If you grew up in the 1980s and 90s, then Prince was most likely a large part of the soundtrack to your childhood.
And one week after Prince’s passing, many of us are wishing we could take this cassette tape called life and press rewind so we could go back to those days. Back to a time when the music of Prince moved us emotionally, spiritually and physically.
Unfortunately, it doesn’t work that way and we are left with a mixture of emotions ranging from sadness to shock to anger. Yes, Prince is gone. And it doesn’t seem fair.
Any loss is difficult, but it becomes even more profound when that person is taken from us far too early.
Even though he was 57, Prince was a true icon, leaving an indelible mark on the world. It started with his music, but went far beyond that to fashion, philanthropy, civil rights, art and individuality.
It was music that launched him into the world consciousness in the late 1970s when he released “For You.” That was the first of over three dozen albums he put out until his sudden death last week. According to some reports, he is said to have enough unreleased music that he could release a posthumous album once a year for the next 100 years.
Clearly, he was prolific, but that never came at the expense of talent. Prince was a true virtuoso. He played the guitars, keyboards, drums and performed nearly all the instruments on his first five albums which included such hits as “When You Were Mine”, “1999” and “Little Red Corvette.” Many of his albums were simply credited as, “Produced, arranged, composed and performed by Prince,” revealing the artistry he brought to music.
Prince received worldwide acclaim with the 1984 film and album “Purple Rain,” which told a fictionalized version of his life. Among the memorable songs to come out of that masterpiece were “When Doves Cry”, “Let’s Go Crazy”, “Purple Rain” and “I Would Die 4 U.”
Not only was Prince and amazing musician and performer, but he was an accomplished songwriter, penning the beautiful “Nothing Compares 2 U” for Sinead O’Connor, the effervescent “Manic Monday” for the Bangles and the sultry “I Feel for You” for Chaka Khan.
Unlike his contemporaries, Prince could never be pigeonholed into one specific genre. He was rock, pop, jazz, funk, R&B and dance, all rolled into one. And when you saw him perform live, you knew you were in for something special. Watching his Super Bowl halftime performance in 2007 leaves you with chills, even today.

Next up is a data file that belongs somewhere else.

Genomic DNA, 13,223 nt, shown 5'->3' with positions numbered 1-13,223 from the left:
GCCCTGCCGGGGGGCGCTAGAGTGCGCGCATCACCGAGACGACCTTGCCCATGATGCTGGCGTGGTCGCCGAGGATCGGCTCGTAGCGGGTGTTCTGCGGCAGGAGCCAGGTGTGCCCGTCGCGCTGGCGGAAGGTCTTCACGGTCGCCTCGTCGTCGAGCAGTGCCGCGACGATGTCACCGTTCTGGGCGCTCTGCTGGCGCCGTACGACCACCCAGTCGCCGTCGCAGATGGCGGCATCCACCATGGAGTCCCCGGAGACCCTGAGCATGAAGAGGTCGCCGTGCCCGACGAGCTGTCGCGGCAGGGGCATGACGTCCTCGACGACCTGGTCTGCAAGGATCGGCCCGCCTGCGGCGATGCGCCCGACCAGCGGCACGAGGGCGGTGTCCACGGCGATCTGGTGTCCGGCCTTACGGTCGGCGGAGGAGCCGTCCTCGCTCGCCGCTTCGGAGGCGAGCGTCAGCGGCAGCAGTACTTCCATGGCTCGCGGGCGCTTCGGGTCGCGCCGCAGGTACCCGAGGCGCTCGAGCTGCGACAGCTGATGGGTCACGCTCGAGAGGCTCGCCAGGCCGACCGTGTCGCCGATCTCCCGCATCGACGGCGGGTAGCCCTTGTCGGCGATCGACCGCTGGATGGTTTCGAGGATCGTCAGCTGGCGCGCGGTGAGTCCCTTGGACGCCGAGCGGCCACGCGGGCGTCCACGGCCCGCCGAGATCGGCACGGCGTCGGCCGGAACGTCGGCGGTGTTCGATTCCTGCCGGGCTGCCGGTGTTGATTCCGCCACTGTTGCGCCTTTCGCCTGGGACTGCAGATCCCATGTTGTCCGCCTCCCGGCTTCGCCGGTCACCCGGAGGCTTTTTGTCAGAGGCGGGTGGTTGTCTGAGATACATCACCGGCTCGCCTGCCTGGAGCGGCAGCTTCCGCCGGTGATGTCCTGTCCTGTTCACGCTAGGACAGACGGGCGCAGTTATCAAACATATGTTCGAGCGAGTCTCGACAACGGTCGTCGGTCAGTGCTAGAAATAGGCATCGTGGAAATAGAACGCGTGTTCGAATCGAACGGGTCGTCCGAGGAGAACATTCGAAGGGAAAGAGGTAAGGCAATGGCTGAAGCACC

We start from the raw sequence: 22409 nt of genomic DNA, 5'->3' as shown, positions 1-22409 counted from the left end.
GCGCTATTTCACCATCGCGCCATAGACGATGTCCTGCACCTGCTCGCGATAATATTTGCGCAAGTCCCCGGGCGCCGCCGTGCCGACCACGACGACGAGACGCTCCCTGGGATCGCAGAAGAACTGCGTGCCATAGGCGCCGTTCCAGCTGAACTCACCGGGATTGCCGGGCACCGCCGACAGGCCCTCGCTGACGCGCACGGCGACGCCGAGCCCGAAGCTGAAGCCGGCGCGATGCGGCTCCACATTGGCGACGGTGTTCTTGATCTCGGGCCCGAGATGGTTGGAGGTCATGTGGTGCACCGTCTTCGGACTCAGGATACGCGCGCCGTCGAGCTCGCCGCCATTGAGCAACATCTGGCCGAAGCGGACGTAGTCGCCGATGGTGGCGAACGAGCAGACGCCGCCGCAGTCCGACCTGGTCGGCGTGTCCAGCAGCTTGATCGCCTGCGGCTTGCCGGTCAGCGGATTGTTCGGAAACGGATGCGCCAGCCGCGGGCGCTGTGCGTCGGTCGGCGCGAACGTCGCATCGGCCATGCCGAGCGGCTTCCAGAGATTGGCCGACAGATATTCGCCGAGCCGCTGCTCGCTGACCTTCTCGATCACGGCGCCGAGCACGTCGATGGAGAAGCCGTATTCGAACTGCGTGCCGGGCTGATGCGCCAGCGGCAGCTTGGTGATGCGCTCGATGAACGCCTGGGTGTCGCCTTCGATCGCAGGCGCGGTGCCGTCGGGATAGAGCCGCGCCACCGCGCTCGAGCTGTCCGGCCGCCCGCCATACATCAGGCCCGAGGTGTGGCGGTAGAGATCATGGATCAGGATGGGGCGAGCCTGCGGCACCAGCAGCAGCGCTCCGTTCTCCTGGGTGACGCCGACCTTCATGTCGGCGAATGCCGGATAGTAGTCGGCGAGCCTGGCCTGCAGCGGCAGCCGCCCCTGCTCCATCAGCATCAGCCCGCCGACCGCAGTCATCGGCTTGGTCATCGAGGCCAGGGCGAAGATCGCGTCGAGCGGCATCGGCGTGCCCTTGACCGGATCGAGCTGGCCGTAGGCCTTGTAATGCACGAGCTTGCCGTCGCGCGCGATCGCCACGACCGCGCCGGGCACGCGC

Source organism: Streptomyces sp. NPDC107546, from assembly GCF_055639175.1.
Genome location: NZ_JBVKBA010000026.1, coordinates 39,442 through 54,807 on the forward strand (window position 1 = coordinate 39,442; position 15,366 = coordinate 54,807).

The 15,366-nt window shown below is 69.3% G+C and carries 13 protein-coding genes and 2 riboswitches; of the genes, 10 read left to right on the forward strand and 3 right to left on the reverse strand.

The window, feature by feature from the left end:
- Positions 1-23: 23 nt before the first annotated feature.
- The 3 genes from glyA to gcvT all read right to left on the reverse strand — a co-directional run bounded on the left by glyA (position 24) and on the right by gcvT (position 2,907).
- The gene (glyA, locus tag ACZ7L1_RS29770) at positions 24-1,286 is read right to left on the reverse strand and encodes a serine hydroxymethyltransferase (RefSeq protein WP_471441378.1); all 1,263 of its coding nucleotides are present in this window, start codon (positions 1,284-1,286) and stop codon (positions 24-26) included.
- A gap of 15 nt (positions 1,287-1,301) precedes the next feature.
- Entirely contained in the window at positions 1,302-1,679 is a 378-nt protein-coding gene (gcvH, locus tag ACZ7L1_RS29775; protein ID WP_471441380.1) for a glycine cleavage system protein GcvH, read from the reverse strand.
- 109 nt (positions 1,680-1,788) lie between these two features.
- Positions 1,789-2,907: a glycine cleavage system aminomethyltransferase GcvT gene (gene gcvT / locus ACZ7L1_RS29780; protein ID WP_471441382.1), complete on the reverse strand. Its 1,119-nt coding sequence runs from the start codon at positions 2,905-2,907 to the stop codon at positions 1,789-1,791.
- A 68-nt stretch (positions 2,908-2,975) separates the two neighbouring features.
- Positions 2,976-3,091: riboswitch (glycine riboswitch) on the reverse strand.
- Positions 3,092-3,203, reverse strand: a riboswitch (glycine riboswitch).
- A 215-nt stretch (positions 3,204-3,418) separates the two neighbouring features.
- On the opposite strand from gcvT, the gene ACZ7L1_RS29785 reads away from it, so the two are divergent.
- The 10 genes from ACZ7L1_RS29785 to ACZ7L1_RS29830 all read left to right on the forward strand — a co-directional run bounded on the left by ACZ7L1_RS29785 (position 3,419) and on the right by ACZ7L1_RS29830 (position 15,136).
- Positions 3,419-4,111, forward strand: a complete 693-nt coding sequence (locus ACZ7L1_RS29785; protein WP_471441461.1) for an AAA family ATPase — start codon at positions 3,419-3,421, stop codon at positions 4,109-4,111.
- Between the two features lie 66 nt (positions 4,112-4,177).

He brought his versatility to fashion. Whether adorned in black underwear and a black sleeveless tee, a white lace two-piece outfit or an aqua blue suit with an orange shirt, he was flamboyant while remaining stylistically cool, and always unique.
In the 1990s as the friction between he and his label, Warner Bros., grew, he took a stand for his art, changing his name to an unpronounceable symbol, often appearing in public with the word “Slave” written on his face. When his contract with Warner Bros. ended, he celebrated by putting out an album dubbed “Emancipation.” Until his death, his music was never found on such popular sites as iTunes, Spotify and Pandora as he was critical of the lack of compensation given to musicians like himself by companies that owned those services.
In the days following his death, we’ve learned more about Prince’s generosity, whether it be opening up his recording studio Paisley Park to parties for fans or donating to charities like #YesWeCode which educates urban youth about technology or buying his former tour bus driver a purple Harley Sportster as a gift.
None of this comes as a surprise for someone who seemingly gave his all, not only to his craft, but to life. Much like his musical counterpart David Bowie, Prince made the most of his talents during his short time on Earth and then shared that with us as best he could. And we are all the luckier for it.
Words of an Icon: “Dearly beloved, we are gathered her today to get through this thing called life.” – Prince